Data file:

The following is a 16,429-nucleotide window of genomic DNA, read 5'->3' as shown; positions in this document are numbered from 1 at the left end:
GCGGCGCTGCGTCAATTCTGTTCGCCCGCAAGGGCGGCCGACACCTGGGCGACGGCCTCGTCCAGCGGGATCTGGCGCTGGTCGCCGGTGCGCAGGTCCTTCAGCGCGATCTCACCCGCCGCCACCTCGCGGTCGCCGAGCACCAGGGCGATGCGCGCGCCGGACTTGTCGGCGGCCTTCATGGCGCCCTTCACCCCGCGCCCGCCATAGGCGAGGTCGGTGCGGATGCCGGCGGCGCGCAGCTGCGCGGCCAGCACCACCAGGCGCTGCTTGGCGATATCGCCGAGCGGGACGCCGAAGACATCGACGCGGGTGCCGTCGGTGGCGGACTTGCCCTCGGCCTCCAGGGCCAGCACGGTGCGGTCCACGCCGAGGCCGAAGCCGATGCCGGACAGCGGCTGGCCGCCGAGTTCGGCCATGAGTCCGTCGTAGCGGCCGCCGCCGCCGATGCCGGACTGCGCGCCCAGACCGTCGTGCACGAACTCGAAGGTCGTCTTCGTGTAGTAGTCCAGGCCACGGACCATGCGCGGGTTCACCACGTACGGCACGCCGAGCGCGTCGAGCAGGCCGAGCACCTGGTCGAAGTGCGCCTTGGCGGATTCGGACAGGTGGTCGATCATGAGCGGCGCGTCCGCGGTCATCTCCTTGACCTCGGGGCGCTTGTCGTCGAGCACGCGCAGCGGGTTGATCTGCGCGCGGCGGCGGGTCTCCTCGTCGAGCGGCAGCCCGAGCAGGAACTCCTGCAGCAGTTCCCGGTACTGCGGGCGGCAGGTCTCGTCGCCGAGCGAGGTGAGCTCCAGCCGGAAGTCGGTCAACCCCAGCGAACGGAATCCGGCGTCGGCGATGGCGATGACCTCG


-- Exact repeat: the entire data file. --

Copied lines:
The following is a 16,429-nucleotide window of genomic DNA, read 5'->3' as shown; positions in this document are numbered from 1 at the left end:
GCGGCGCTGCGTCAATTCTGTTCGCCCGCAAGGGCGGCCGACACCTGGGCGACGGCCTCGTCCAGCGGGATCTGGCGCTGGTCGCCGGTGCGCAGGTCCTTCAGCGCGATCTCACCCGCCGCCACCTCGCGGTCGCCGAGCACCAGGGCGATGCGCGCGCCGGACTTGTCGGCGGCCTTCATGGCGCCCTTCACCCCGCGCCCGCCATAGGCGAGGTCGGTGCGGATGCCGGCGGCGCGCAGCTGCGCGGCCAGCACCACCAGGCGCTGCTTGGCGATATCGCCGAGCGGGACGCCGAAGACATCGACGCGGGTGCCGTCGGTGGCGGACTTGCCCTCGGCCTCCAGGGCCAGCACGGTGCGGTCCACGCCGAGGCCGAAGCCGATGCCGGACAGCGGCTGGCCGCCGAGTTCGGCCATGAGTCCGTCGTAGCGGCCGCCGCCGCCGATGCCGGACTGCGCGCCCAGACCGTCGTGCACGAACTCGAAGGTCGTCTTCGTGTAGTAGTCCAGGCCACGGACCATGCGCGGGTTCACCACGTACGGCACGCCGAGCGCGTCGAGCAGGCCGAGCACCTGGTCGAAGTGCGCCTTGGCGGATTCGGACAGGTGGTCGATCATGAGCGGCGCGTCCGCGGTCATCTCCTTGACCTCGGGGCGCTTGTCGTCGAGCACGCGCAGCGGGTTGATCTGCGCGCGGCGGCGGGTCTCCTCGTCGAGCGGCAGCCCGAGCAGGAACTCCTGCAGCAGTTCCCGGTACTGCGGGCGGCAGGTCTCGTCGCCGAGCGAGGTGAGCTCCAGCCGGAAGTCGGTCAACCCCAGCGAACGGAATCCGGCGTCGGCGATGGCGATGACCTCG